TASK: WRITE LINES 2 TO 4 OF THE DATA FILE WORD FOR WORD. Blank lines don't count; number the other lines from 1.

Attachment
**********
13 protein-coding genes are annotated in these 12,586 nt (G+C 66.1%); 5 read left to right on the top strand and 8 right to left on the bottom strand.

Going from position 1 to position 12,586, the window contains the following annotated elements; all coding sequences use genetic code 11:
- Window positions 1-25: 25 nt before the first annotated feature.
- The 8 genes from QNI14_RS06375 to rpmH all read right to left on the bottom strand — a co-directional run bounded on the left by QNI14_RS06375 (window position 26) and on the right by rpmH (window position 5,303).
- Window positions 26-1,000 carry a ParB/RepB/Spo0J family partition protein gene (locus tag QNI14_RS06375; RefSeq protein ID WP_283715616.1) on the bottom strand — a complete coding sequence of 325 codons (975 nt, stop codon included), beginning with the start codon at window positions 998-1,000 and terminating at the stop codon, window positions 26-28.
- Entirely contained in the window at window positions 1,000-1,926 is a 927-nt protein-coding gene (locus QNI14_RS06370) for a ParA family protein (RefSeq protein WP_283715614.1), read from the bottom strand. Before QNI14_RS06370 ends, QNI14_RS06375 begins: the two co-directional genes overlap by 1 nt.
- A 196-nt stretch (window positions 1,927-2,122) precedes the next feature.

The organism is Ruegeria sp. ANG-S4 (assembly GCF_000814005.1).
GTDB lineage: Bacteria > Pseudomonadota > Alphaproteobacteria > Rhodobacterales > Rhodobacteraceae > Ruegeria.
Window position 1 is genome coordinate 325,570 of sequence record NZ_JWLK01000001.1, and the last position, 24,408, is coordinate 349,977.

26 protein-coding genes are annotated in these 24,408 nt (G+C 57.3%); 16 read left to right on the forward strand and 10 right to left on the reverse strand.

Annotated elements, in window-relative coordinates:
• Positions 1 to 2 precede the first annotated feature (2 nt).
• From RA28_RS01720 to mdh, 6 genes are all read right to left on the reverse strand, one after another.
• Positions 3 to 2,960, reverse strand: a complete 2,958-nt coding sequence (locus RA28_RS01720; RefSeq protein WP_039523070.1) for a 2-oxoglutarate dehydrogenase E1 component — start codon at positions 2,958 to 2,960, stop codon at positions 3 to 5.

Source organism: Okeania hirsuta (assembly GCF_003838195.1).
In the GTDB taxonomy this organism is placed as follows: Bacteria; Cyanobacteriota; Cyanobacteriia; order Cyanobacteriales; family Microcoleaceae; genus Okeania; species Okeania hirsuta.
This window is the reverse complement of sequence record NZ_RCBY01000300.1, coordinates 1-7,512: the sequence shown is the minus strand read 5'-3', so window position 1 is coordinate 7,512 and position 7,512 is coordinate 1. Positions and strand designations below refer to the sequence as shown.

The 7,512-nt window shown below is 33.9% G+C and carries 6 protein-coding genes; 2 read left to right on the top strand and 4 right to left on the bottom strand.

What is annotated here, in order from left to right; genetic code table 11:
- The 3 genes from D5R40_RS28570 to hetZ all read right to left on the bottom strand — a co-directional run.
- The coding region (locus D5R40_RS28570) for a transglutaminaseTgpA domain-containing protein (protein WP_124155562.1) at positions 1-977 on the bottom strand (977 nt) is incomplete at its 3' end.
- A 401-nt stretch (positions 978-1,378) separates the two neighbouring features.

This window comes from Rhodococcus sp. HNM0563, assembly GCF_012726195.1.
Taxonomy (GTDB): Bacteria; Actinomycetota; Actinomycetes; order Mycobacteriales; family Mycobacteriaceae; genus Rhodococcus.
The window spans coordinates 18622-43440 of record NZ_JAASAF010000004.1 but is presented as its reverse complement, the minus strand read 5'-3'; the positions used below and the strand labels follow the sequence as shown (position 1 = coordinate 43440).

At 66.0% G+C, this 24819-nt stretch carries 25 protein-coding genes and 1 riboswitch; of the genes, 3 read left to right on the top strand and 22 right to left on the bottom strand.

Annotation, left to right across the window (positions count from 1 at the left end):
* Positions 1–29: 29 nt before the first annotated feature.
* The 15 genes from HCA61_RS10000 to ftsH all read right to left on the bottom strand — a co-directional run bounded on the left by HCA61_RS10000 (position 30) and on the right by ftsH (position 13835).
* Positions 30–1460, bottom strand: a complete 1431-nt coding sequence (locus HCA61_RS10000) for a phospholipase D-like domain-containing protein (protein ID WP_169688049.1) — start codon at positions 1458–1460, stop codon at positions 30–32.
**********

Going from position 1 to position 12,586, the window contains the following annotated elements; all coding sequences use genetic code 11:
- Window positions 1-25: 25 nt before the first annotated feature.
- The 8 genes from QNI14_RS06375 to rpmH all read right to left on the bottom strand — a co-directional run bounded on the left by QNI14_RS06375 (window position 26) and on the right by rpmH (window position 5,303).